Bohally Intermediate principal, Nicky Cameron-Dunn (Ngāi Tahu), has taught in Marlborough for 33 years and is excited to be involved with a project that will meet the needs of early adolescents in the district in a future-focused way.
“We will end up with something that is part of us, not something that is just given to us and that we’re moving into,” she says.
Nicky likes the concept of developing flexible learning spaces in the new school and explains why.
“I think there’s been a wave of designing around open plan, big multi-purpose rooms with lots of kids. The research I have done for this age group is that it isn’t ideal for all learners. I’m looking at a more flexible learning model – that you’ve got the ability to work in smaller groups and still have the ability to open up for collaboration when you need to.
“We know that our students at this age are trying to find new relationships with adults they can trust and having smaller groups with one teacher increases that relationship and trust model. I’m not against open plan, but not all of our students are self-managing and they’re even less so when they’re going through puberty. Putting them in an environment where they have to be self-managing can set them up for failure,” she says.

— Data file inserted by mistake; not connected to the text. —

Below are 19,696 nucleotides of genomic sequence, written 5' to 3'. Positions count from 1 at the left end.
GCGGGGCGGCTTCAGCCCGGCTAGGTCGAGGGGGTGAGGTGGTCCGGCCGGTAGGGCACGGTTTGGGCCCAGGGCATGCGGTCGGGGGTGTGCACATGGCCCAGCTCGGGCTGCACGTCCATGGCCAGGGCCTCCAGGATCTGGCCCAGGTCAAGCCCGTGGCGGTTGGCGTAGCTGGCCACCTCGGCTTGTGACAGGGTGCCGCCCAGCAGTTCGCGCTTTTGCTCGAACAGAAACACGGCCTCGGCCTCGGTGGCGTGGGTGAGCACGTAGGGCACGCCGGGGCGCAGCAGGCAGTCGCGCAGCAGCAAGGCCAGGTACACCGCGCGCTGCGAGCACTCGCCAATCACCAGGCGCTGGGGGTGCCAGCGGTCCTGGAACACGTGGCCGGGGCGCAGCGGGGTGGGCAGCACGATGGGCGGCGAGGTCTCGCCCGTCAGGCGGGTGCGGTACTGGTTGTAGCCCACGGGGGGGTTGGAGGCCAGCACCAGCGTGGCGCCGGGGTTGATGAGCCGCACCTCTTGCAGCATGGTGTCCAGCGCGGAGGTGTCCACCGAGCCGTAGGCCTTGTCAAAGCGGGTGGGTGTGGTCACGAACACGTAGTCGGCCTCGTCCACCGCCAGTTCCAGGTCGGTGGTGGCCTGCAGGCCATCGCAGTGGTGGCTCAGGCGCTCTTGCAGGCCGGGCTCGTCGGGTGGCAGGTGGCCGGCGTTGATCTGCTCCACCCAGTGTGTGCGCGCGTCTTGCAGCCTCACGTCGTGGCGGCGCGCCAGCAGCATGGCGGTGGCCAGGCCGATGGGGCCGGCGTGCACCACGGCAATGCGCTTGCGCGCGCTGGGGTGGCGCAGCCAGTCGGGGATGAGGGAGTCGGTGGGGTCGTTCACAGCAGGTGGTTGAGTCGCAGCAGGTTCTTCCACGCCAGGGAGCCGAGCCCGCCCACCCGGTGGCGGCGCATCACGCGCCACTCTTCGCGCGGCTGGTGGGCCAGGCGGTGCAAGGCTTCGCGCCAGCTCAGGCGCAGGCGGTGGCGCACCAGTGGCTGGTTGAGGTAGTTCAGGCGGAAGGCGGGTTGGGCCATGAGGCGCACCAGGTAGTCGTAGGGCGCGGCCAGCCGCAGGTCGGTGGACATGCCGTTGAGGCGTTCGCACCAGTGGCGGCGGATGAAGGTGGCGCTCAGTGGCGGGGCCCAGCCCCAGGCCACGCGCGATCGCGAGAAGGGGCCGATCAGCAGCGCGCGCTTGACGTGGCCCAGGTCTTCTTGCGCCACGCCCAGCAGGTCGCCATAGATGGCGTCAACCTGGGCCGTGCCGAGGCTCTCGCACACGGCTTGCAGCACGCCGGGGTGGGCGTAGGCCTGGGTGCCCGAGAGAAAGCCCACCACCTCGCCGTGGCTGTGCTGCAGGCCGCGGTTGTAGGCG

Currently, Bohally teachers work collaboratively in five hubs, or whare, each consisting of four classes. Nicky says this teaching and learning model will be taken to the new school with each whare having a unique identity.
“It’s the model of open plan learning, but we’re also allowing teachers to have those really strong connections with their homeroom,” she explains.
Unique and authentic
Te reo Māori and kapa haka have traditionally been a strength of the school, and Nicky is excited that this year a bilingual class will be re-introduced.
She is working closely with iwi and the ‘awesome’ Te Tumu design team to ensure that ākonga Māori see themselves in the new school.
“Iwi want their students to flourish – ultimately they will become future leaders not only of iwi corporations but globally also. We have that joint vision for ākonga Māori and high expectations for all our learners,” she says.
Nicky explains that Bohally is working closely with iwi on the project so that the new facility will have a unique and authentic identity.
“I would hate someone to pull up to our school and think that it could be anywhere in New Zealand. We want it to have a real connection to our landscape and local stories through the iwi, so it makes it a bit more grounded and special.”
The Marlborough Technology Centre has been in the grounds of Bohally since the 1990s and the purpose-built facility is much loved by staff and students. It’s likely it will be relocated.
“It is beautiful but there’s no reason that we can’t create something just as great on a new site. We just have to have an open mind that whatever we end up with will be great and future-proof us for another 30, 40, 50 years,” Nicky concludes.